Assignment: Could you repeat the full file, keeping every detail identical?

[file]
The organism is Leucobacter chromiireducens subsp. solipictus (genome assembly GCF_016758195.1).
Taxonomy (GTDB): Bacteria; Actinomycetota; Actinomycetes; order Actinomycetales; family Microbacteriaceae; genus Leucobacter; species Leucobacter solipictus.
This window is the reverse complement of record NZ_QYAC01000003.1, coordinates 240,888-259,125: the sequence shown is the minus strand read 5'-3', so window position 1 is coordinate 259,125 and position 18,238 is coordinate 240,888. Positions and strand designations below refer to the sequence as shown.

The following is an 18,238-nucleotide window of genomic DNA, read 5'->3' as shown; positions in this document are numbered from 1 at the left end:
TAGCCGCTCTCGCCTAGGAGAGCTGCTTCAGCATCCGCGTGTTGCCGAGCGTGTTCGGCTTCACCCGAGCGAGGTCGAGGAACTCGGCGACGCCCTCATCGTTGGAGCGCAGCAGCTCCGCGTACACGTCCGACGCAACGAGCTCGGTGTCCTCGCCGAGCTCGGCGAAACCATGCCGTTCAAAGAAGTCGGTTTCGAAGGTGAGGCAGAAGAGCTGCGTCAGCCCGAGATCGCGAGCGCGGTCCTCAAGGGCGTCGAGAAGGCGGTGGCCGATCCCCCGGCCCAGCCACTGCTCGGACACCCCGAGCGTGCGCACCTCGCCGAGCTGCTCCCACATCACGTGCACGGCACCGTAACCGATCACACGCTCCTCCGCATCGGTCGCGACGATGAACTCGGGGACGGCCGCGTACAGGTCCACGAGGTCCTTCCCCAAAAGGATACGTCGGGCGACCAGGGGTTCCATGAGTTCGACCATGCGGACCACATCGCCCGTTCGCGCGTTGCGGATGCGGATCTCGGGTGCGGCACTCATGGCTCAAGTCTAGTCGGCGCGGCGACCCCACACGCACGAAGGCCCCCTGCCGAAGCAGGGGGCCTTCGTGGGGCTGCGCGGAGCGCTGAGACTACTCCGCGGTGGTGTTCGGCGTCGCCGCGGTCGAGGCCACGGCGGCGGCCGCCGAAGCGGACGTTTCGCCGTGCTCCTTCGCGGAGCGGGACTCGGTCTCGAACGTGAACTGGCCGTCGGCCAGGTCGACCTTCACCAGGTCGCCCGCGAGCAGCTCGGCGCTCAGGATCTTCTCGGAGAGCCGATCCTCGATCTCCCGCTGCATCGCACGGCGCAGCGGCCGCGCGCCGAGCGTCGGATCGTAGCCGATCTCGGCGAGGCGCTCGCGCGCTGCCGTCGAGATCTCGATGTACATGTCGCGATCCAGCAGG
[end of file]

The organism is Leucobacter chromiireducens subsp. solipictus (genome assembly GCF_016758195.1).
Taxonomy (GTDB): Bacteria; Actinomycetota; Actinomycetes; order Actinomycetales; family Microbacteriaceae; genus Leucobacter; species Leucobacter solipictus.
This window is the reverse complement of record NZ_QYAC01000003.1, coordinates 240,888-259,125: the sequence shown is the minus strand read 5'-3', so window position 1 is coordinate 259,125 and position 18,238 is coordinate 240,888. Positions and strand designations below refer to the sequence as shown.

The following is an 18,238-nucleotide window of genomic DNA, read 5'->3' as shown; positions in this document are numbered from 1 at the left end:
TAGCCGCTCTCGCCTAGGAGAGCTGCTTCAGCATCCGCGTGTTGCCGAGCGTGTTCGGCTTCACCCGAGCGAGGTCGAGGAACTCGGCGACGCCCTCATCGTTGGAGCGCAGCAGCTCCGCGTACACGTCCGACGCAACGAGCTCGGTGTCCTCGCCGAGCTCGGCGAAACCATGCCGTTCAAAGAAGTCGGTTTCGAAGGTGAGGCAGAAGAGCTGCGTCAGCCCGAGATCGCGAGCGCGGTCCTCAAGGGCGTCGAGAAGGCGGTGGCCGATCCCCCGGCCCAGCCACTGCTCGGACACCCCGAGCGTGCGCACCTCGCCGAGCTGCTCCCACATCACGTGCACGGCACCGTAACCGATCACACGCTCCTCCGCATCGGTCGCGACGATGAACTCGGGGACGGCCGCGTACAGGTCCACGAGGTCCTTCCCCAAAAGGATACGTCGGGCGACCAGGGGTTCCATGAGTTCGACCATGCGGACCACATCGCCCGTTCGCGCGTTGCGGATGCGGATCTCGGGTGCGGCACTCATGGCTCAAGTCTAGTCGGCGCGGCGACCCCACACGCACGAAGGCCCCCTGCCGAAGCAGGGGGCCTTCGTGGGGCTGCGCGGAGCGCTGAGACTACTCCGCGGTGGTGTTCGGCGTCGCCGCGGTCGAGGCCACGGCGGCGGCCGCCGAAGCGGACGTTTCGCCGTGCTCCTTCGCGGAGCGGGACTCGGTCTCGAACGTGAACTGGCCGTCGGCCAGGTCGACCTTCACCAGGTCGCCCGCGAGCAGCTCGGCGCTCAGGATCTTCTCGGAGAGCCGATCCTCGATCTCCCGCTGCATCGCACGGCGCAGCGGCCGCGCGCCGAGCGTCGGATCGTAGCCGATCTCGGCGAGGCGCTCGCGCGCTGCCGTCGAGATCTCGATGTACATGTCGCGATCCAGCAGG